By: Dan B.
When one thinks of workplace violence, images of an insane shooter often come to mind. This is actually pretty rare as far as workplace violence goes and technically workplace violence includes any sort of physical or verbal assault. Of course, having said that, I go to work every day to a building with bullet holes in the wall…
The most common, but perhaps most error-prone, method of predicting workplace violence (of any kind) is known as profiling. This involves a list of “typical” characteristics that are supposed to represent indicators of violent behaviors. Although I’ll include such a list in this article, as a manager or co-worker, you should realize that there is a lot more that goes into making a true threat assessment than checking off items on a list. In particular, when assessing the behaviors of an individual, your assessment must be made from objective facts and observable behavior, not inferred traits. Likewise, any information about the behavior of an individual should be collected from more than one source (And this is why it is so important for coworkers and managers to come forward with their concerns. Although this may feel like tattling – you are probably not the only one who has a concern and the more people that share their factual observations of an individual’s behavior, the more accurate the threat assessment is likely to be). In the ideal world, assessment information is gathered not only from the workplace environment, but outside of that as well.
A threat assessment is based upon the belief that targeted violence is not a spontaneous event, and that there is a difference between making a threat and being a threat. For instance, a substantive verbal threat would be a threat that includes things such as specific plausible details, repetition of the threat over time or to multiple individuals, communicating the threat as a plan and physical evidence of intent to carry out the threat such as a weapon or a written list of victims.
A list of characteristic behaviors that may indicate potential for violent behavior is below. Notice that some of these are more subjective than others, and that none of them are any sort of crystal ball guarantee that someone will commit violence.
· Acting out on violent impulses, yelling, threatening, stomping, etc.
· Chronically angry.
· Not taking responsibility for their own behavior.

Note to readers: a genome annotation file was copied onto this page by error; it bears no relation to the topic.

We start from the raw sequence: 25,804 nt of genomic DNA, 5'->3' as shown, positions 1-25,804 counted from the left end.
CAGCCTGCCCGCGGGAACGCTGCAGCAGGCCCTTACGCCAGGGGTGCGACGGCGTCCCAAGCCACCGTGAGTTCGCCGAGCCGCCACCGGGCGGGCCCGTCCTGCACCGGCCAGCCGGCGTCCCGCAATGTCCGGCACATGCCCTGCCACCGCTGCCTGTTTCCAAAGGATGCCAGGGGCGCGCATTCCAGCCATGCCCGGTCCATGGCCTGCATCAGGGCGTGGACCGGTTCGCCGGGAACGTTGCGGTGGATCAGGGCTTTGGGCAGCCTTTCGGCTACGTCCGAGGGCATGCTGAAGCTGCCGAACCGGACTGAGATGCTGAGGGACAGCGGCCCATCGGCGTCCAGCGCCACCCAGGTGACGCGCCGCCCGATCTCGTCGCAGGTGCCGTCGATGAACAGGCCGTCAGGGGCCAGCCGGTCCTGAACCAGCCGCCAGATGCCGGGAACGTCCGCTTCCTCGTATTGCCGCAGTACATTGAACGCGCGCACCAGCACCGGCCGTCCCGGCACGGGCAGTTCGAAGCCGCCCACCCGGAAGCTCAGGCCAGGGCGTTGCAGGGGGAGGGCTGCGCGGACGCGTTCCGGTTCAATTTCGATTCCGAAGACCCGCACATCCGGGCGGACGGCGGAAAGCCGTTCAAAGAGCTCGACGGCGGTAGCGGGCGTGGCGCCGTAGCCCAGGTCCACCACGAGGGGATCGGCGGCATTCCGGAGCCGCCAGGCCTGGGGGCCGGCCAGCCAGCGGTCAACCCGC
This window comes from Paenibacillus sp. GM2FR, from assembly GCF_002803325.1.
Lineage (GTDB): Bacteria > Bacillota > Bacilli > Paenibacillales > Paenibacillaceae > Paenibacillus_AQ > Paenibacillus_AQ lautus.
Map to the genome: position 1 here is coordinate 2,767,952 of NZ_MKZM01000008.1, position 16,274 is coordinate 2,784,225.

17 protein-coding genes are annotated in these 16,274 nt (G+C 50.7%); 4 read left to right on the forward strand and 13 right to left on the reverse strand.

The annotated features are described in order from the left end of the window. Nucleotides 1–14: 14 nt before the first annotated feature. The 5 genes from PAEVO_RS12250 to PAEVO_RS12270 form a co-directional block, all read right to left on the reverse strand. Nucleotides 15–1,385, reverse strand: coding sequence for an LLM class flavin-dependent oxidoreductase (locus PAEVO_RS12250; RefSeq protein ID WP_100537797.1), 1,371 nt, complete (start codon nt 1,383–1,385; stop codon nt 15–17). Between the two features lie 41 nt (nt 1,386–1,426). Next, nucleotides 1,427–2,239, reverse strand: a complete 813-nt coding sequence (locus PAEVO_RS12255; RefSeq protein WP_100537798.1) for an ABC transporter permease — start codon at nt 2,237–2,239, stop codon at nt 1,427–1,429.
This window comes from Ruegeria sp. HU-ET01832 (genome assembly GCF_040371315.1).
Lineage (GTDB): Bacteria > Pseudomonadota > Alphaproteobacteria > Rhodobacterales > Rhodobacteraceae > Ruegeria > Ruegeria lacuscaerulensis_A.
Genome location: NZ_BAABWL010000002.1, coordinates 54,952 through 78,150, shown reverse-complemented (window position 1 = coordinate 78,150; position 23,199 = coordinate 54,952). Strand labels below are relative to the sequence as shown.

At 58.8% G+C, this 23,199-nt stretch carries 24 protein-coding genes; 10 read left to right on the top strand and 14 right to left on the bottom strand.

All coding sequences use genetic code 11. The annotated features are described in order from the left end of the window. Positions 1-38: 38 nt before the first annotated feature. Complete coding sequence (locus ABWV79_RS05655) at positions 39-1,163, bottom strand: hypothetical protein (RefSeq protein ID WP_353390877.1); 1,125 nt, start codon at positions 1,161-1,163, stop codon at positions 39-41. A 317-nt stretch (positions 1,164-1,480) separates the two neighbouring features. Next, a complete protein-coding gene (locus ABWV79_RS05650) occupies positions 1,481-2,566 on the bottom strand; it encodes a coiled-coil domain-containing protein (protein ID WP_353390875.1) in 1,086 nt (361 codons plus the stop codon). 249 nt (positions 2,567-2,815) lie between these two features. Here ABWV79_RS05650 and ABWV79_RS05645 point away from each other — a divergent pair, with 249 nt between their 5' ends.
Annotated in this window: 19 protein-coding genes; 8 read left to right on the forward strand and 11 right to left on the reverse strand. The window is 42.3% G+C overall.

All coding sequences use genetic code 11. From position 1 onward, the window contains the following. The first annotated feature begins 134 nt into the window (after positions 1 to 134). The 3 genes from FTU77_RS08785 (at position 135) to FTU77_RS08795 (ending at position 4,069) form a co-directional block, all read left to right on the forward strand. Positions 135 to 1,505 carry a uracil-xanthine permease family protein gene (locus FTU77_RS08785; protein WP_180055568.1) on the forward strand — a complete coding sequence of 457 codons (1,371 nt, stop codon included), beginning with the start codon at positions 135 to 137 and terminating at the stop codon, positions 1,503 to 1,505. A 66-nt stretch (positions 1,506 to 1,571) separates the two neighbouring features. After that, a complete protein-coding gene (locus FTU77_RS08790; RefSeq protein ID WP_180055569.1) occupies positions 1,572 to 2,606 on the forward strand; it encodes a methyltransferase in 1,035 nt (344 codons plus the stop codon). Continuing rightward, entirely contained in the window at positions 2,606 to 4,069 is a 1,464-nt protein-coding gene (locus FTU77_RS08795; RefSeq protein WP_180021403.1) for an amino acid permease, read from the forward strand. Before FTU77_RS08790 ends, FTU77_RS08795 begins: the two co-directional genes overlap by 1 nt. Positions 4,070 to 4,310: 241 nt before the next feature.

· Assumes the worst in others.
· Controlling and inflexible.
· Self centered.
· Fixation on an idea (including violence or weapons) or individual.
· Identifies with others who commit violence.
· Mixed messages – says one thing but acts differently.
· Suddenly acts out of character.
· Uses drugs and/or alcohol.
· Attendance problems.
· Deterioration of work performance.
· Refusal to cooperate with authorities.
· Unwanted sexual comments.
· Sees self as being victimized.
· Attempts to recruit others to their personal grievance cause.
· Coworkers are afraid of them.
· There have recently been news stories about other major acts of
violence. (This is a characteristic of the environment, not the
· They monitor the behavior of other workers closely.
· Verbal threats.
People may commit violence in the workplace to avenge a perceived wrong, bring attention to a (personal) problem, end personal pain (be killed), or achieve notoriety (which is why recent published incidents of violence can be a contributing factor to consider). People most likely to commit violence tend to be people in pain, people in rebellion, or people with a weak ego. Ultimately though, rather than trying to judge the other person, to predict whether someone really poses a threat, you must try to see the world through their perspective. Ask yourself: Do they feel justified in using violence? Do they see alternatives to using violence? Do they believe the consequences of using violence will be favorable? Do they have the means to use violence?
In terms of preventing workplace violence, there really is a substantial amount that can be done. There are three elements that come together to create violence in the workplace. These are: the employee, the stimulus, and management’s response to the employee’s behavior. Both the stimulus (the stated cause of the behavior) and the behavior itself should be addressed, but as separate issues if possible. If an employee is exhibiting several of the characteristics listed above, management should intervene before the situation escalates. Make it clear to the employee that such behavior is unacceptable. Then, attempt to find a mutually satisfactory solution to the stimulus that initiated the behavior. If no solution can be found, an employee may need to be placed on leave, or terminated. Often, professional counseling can be an effective method to prevent further escalation. There are a variety of legal and documentation issues that must be addressed in these situations, which the companies’ HR management should be familiar with.